I pretty much knew only four things about horses when we started dating:  which end the food comes in, which end the food comes out, riders sit somewhere on the back, and they like carrots.  If you don't know these four things then please message me on Facebook and we can do one-on-one lessons.  When your Other Half is riding, you should know at a minimum the difference between walk, trot, canter, and gallop.  It's kind of hard for me to describe what to look for in the differences in this post, but YouTube is a great resource.

When it's not riding time, it's barn time.  This is where it's your time to shine.  There is a lot of nomenclature for this part, and a lot of stuff you can take charge of or help with.  Brushes:  there are a ton of varieties, but you need to really only know the differences between two.  One is a curry, and the rest are brushes.  I don't care what anyone else tells you, these are all brushes and if you are asked to hand one, you need to ask which one.  If your horse lady says the one with the wooden handle, you hand her the one with the wooden handle.  Easy peasy.  If you are really smart, you buy her a grooming bag with a horse grooming kit and when she asks for something, you lift the bag within reach because she is probably standing on a small ladder and you will earn just as many kudo points without really knowing which one she is asking for.

Washing a horse:  have you ever washed a car?  It's the same thing.  Start at the top and work your way down.  You could Google how to wash a car and pretend every time it says car, they mean horse.  Now odds are you are probably going to have your significant other step in and take over, or redo something.  THAT'S OKAY!  Horse women are extremely picky when it comes to the cleanliness of a horse.  Do you know how many things we have that keep Klein's tail white?  I don't, mainly because I can't count that high.  So do the basic wash (remember car washes?  You are going to do the cheap setting) and let them worry about the details.

By the way, bonus points for you, this is NOT a white horse, it is a grey horse (but we all know it's really white).

Beer makes washing them more fun.

Fetching a horse requires patience, and practice.  If you plan on being around for a while, it's time to start teaching an easier method  of  calling a horse in.  I'm not saying that's why I taught our three (the fourth is still learning) to come on a whistle, but do you really want to walk half a mile in one direction to fetch a horse?  Nah fam, work smarter, not harder.  So you caught a horse, what do you do?  You should be able to put a halter on and use a lead rope to lead (hence the name) a horse back to the barn.  This is an invaluable skill.  Do you know how many horses I've had to catch that escaped?  Well over a hundred.  Wait, what?  We have a hundred?  No, but it is a known FACT that every barn you are at whether you board there, your significant other is at another barn taking a lesson, or you are at a show, there WILL be loose horses at some point.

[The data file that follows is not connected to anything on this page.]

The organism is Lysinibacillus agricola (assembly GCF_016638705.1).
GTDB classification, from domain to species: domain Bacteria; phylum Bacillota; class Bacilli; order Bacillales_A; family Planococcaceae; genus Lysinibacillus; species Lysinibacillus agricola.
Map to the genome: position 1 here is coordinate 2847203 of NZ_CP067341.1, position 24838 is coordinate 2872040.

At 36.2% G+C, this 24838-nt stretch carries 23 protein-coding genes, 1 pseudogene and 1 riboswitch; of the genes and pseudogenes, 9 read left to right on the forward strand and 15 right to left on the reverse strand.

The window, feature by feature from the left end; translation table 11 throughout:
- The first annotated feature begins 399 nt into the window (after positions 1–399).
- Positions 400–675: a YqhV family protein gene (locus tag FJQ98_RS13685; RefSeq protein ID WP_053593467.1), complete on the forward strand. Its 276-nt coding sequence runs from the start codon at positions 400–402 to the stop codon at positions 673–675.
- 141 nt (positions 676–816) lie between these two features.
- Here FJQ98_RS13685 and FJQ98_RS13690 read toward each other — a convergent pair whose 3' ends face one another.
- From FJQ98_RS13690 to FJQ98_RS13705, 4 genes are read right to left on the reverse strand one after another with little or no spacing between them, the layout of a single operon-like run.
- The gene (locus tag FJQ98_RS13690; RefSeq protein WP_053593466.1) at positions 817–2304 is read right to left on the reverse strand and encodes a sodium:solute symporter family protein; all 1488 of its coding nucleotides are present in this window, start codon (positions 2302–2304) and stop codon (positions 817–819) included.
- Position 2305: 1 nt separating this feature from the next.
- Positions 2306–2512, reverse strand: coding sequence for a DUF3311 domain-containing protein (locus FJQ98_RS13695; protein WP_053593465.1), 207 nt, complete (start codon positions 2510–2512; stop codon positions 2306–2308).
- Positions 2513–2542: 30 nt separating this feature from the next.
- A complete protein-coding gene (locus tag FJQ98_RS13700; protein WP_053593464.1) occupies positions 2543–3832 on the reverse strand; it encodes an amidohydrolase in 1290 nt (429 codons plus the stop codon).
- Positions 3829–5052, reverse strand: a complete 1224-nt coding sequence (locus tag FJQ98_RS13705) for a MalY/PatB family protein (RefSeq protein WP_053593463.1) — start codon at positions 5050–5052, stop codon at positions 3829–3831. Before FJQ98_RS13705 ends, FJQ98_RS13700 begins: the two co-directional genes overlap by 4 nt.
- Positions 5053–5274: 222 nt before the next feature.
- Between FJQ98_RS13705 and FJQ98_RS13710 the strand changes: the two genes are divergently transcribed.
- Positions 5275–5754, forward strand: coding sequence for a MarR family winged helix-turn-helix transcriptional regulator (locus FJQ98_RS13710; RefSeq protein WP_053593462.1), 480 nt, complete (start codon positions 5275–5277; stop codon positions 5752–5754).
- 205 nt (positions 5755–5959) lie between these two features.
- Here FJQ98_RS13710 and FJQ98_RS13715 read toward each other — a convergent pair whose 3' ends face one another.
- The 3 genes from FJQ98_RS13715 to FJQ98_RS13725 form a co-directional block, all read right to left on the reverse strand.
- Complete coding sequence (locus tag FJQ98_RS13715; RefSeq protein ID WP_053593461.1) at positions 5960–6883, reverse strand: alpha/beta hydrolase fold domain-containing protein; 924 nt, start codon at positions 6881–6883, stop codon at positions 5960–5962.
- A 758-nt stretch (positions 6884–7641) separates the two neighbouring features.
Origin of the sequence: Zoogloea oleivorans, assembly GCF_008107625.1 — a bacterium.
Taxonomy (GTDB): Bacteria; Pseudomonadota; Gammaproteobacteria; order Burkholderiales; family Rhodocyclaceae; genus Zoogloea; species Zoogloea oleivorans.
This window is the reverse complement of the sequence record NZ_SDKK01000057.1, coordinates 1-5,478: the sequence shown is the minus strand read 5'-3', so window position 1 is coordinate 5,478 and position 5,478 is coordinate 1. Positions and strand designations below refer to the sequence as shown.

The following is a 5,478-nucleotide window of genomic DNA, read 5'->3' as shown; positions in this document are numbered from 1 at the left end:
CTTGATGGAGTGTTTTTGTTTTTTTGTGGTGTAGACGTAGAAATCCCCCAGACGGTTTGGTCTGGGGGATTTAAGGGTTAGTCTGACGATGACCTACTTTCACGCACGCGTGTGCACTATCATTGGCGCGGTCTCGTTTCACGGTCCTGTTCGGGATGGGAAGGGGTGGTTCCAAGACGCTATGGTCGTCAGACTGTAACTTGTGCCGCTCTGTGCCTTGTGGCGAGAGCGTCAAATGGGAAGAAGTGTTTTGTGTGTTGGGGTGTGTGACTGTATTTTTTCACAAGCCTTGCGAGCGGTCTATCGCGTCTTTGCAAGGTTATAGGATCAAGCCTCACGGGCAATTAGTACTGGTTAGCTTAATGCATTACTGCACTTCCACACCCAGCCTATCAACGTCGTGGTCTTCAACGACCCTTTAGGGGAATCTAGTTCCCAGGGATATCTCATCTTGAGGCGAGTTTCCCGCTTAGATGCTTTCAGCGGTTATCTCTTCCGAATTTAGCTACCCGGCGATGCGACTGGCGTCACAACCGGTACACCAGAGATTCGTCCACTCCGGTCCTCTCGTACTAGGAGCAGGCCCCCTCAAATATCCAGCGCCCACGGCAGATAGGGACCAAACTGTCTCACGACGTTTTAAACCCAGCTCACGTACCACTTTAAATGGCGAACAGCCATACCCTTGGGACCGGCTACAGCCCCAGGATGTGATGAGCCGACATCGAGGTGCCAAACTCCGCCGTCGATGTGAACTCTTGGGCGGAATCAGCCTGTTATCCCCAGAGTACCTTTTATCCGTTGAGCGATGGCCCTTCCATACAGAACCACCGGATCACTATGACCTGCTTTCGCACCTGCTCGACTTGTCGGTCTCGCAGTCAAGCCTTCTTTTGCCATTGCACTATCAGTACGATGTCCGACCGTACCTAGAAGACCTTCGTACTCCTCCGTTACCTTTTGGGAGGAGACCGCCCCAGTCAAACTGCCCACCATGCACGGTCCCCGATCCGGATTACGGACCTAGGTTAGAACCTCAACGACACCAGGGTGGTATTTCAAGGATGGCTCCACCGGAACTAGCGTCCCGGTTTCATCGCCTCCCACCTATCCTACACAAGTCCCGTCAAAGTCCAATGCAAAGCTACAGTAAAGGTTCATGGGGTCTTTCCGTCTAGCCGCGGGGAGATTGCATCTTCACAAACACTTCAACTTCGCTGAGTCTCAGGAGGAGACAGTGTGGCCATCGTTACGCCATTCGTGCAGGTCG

See pictures about how to hold a lead rope...

Sometimes there isn't a lead rope nearby, what do you do?  Well, you take your belt off and put it around the neck.  Now you have SOMETHING to hold onto while walking the feral equine back to civilization.  Now, you can do the same thing with just a lead rope when you forgot to grab a halter.  I also sometimes wrap one around the nose too if they are being a handful, but lets stick to the basics for this post.

Normal halter/lead rope.

Lead rope around the neck method.

Halter made with a lead rope.

The belt method.

Manual Labor:  Men, let's talk about the elephant in the room.  You are a guy and you can lift heavy thing, open hard jars, and fix things.  This is going to be the BIGGEST help you can do for your crazy horse lady.  One of my sole jobs is horse barn maintenance, and that's okay with me.  Horses like to horse around, and when a 1500-1800lb animal (we have big horses) hits something, it usually breaks.  I am talking fences, chairs, and fans (looking at you Wesson), moving entire barn walls off the foundation (ahem, KLEIN!), knocking off everything hanging up, etc...  If you are not handy with tools and fixing things, you better learn.  Crazy horse ladies, you better learn.  Crazy horse ladies, you better learn some things too because every time I leave the country, shit breaks and Stacey has to fix it.